October 11, 2023, was an important date in the long and storied career of the de Havilland Canada CC-115 Buffalo, for this was the last trip of what served as a workhorse for the RCAF for decades. The Buf’ was stripped of its wings and loaded on board a flatbed trailer for its journey from CFB Trenton to the Canada Aviation and Space Museum in Ottawa. Its wing and other pieces associated with the aircraft followed behind.
The Buffalo will be on permanent display at the national museum in Rockcliffe.
De Havilland Canada designated the civilian version of the airplane the DHC-5 Buffalo, and its prototype first flew in April 1964. Equipped with a pair of General Electric turboprop engines, it was designed as a Short Takeoff and Landing (STOL) aircraft. It was ideally suited for short, unimproved landing surfaces and, as such, was sold to many foreign militaries, including the US Army. Over 120 were built.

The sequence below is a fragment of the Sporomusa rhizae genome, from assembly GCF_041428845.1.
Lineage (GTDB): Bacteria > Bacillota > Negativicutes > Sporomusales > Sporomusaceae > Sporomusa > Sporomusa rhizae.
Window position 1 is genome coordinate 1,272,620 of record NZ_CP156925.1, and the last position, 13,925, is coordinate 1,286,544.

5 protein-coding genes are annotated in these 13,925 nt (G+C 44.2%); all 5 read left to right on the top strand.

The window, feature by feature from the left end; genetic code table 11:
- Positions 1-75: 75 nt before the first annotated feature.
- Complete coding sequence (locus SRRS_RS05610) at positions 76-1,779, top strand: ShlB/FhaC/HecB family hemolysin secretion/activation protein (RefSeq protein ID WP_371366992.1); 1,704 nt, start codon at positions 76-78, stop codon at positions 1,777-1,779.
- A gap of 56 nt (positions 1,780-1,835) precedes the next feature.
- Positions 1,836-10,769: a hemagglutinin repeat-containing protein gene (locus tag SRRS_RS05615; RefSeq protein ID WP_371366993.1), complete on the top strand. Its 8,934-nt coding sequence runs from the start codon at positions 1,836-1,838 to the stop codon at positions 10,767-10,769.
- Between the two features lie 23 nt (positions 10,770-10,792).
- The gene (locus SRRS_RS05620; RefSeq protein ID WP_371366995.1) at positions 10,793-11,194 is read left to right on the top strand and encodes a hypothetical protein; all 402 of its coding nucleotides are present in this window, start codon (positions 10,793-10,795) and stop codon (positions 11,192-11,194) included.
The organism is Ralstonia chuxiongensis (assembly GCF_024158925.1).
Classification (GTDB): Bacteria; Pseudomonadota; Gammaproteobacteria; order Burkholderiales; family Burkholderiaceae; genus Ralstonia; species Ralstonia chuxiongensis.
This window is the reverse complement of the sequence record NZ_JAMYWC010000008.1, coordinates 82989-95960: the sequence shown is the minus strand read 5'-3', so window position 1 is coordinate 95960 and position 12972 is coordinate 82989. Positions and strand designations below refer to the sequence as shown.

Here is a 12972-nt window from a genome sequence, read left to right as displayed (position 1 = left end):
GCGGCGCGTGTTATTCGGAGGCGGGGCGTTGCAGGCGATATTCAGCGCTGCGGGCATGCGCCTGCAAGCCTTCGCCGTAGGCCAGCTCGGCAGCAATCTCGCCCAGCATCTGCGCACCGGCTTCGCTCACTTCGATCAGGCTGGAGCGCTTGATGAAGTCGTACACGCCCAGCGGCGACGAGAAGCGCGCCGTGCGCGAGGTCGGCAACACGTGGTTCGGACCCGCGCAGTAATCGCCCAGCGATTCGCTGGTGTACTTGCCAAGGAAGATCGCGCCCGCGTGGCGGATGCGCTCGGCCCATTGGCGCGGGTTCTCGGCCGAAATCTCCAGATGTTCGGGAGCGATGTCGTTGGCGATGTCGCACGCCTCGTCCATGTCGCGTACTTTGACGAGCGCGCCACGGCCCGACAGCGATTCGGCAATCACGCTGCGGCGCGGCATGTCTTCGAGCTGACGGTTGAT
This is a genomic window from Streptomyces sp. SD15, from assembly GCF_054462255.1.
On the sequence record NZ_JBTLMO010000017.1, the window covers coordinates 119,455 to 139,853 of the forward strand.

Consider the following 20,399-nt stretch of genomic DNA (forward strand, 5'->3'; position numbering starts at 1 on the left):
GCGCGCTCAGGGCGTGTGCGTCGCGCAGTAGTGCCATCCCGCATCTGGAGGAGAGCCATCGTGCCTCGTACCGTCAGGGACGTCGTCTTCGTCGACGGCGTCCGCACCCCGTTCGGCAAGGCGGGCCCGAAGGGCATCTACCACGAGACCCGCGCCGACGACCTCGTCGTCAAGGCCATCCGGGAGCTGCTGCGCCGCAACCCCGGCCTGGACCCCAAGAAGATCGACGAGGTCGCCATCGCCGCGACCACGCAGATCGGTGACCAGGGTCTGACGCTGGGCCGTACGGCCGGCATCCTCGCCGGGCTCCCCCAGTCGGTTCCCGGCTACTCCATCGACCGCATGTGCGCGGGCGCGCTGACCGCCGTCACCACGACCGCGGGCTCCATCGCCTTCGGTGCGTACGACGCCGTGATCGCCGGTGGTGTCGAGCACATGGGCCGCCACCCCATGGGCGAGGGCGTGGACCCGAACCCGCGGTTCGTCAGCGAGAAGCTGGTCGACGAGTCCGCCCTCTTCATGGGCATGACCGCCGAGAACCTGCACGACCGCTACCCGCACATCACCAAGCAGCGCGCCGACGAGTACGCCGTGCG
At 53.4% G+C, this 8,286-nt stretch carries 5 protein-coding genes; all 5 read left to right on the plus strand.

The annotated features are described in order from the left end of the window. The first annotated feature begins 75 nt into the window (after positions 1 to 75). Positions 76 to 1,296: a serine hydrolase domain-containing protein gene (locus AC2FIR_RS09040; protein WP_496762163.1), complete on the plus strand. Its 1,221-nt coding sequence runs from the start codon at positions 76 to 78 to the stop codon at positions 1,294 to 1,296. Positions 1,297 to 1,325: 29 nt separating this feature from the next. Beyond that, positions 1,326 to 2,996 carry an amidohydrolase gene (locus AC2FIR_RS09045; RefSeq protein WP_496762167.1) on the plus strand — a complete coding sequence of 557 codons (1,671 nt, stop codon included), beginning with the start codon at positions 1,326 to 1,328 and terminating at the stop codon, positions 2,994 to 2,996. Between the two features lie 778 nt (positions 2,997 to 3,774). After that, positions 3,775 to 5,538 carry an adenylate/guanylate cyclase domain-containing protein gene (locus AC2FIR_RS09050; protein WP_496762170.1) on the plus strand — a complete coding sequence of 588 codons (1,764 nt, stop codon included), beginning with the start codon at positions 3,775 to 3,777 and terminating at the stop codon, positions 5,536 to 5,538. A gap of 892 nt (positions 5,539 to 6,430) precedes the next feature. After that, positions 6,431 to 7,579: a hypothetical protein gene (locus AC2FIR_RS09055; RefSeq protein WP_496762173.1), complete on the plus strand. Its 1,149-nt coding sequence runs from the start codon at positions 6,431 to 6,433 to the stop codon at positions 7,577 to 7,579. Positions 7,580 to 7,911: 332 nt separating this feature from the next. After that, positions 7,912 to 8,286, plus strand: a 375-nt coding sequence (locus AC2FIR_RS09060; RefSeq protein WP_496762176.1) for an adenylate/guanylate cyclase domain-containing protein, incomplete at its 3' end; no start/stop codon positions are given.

While in service with the RCAF, three CC-115s were deployed for duty with the United Nations in the Middle East. All three sported UN livery, essentially all white. One of these was shot down by a Syrian surface-to-air missile in August 1974, with the loss of nine Canadian members of the Canadian Armed Forces. This was the last RCAF aircraft to have been lost to hostile fire.
Stranded aviators, as well as aviation aficionados, welcomed the sight of the brightly painted yellow aircraft, which brought at different times either salvation or thrills when the Buf’ spotted downed pilots or paid visits to rural airports, especially those with short runways.
Watch for a feature article on the Museum’s newly acquired Buffalo by contributing editor Robert S. Grant in the Mar-Apr issue of Canadian Aviator magazine.